Courthouse Renovation Named Arizona Centennial Legacy ProjectMarch 14, 2012
On February 14, 2012, Arizona will celebrate its centennial statehood anniversary. Cities, towns and counties are planning a variety of events and celebrations to pay homage to the state’s first 100 years.
“In Pinal County, there is nothing more significant than the decision my colleagues and I made to restore the 1891 Courthouse and return it to use,” said Pinal County Board of Supervisors’ Chairman Pete Rios. “We are grateful that the Arizona Historical Advisory Commission has selected this as an official Centennial Legacy Project.”
Coinciding with this news, Pinal County has created a website so visitors near and far can keep tabs on the renovation project. Photos of the courthouse, its history, restoration and more will be updated regularly. There is even a place where people can sign in to add their memories of the courthouse.
You can find a link to the 1891 Courthouse Renovation Project on left side of the county’s main home page www.pinalcountyaz.gov or use this link: http://pinalcountyaz.gov/Departments/PublicWorks/Courthouse/Pages/Home.aspx.
The Board’s decision to renovate the courthouse replaces an earlier decision to build a 10,000 square foot building to house the county’s Human Resources Department as well as the remodeling Administration Building A to accommodate two more supervisors and staff. The anticipated cost of the earlier project was $3.2 million. The 1891 Courthouse, currently vacant, consists of 22,449 square feet of space.
“By using an additional $2.8 million of one-time money,” County Manager Fritz A. Behring said, “we can manage the expansion of the Board, preserve a landmark that we have responsibility to maintain anyway and take advantage of the lull in construction activity to get favorable pricing on labor and materials.”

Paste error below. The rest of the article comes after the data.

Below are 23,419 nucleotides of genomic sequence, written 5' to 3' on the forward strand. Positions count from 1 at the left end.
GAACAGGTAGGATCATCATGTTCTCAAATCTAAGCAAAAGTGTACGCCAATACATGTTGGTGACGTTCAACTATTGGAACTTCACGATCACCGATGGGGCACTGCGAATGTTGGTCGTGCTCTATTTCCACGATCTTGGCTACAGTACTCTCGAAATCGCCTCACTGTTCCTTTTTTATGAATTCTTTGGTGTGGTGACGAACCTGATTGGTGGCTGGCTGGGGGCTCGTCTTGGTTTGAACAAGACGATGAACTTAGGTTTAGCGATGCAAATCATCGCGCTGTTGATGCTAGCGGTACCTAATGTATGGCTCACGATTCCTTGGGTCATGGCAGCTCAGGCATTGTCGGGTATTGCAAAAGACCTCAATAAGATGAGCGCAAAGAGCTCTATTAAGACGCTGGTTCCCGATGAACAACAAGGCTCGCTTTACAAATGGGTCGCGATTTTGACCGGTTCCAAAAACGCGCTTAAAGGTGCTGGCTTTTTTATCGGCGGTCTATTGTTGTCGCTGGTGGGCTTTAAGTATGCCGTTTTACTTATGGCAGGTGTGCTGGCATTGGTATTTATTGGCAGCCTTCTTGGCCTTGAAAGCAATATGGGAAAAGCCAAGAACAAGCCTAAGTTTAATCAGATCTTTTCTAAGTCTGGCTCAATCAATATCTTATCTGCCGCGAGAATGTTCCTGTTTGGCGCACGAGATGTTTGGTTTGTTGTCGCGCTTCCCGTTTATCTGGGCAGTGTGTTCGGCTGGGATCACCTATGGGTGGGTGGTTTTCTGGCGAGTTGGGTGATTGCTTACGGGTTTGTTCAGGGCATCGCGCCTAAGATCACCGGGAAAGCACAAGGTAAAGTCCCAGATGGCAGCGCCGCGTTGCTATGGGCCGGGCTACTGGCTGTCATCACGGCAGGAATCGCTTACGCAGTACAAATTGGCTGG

By law, the Board of Supervisors has to expand to a five-member board now that the official US Census population has topped the expansion threshold of 175,000 residents. The current administration building does not contain the necessary office space for the new officials or their formal board meetings.
“The courthouse is a focal point for Florence and a focal point for Pinal County. It is an asset to the community and I have been an ardent proponent of seeing it used again,” said District 2 Supervisor Bryan Martyn.
“Think about the history – the trials, marriages, meetings, official actions. History was written there,” said Supervisor David Snider. “I’m pleased to say history will be written there again.”
When visitors come through the west entrance, they will immediately see the grand staircase brought back to its original design. To their right will be a gallery featuring historic photographs, papers, paintings depicting the rich history of the courthouse and Pinal County. The first floor will house the official meeting chambers for the five-member Board of Supervisors.
On the building’s second floor the original courtroom will be brought back to its 1891 glory. This area will be open for people to hold ceremonies, meetings and weddings. Plans call for public meeting space to also be available on the first floor for community groups to reserve.
Working with Pinal County on this historic project are the Town of Florence, the State Historic Preservation Office, Arcadis Engineering and Swan Architects. An oversight group made up of Pinal County officials, Florence historians and City Council members have worked for months to draw up a plan to renovate the building and make it useful for government business.
Future updates on the website will show video and photos of the demolition, construction and renovation as it progresses. There are two videos on YouTube already: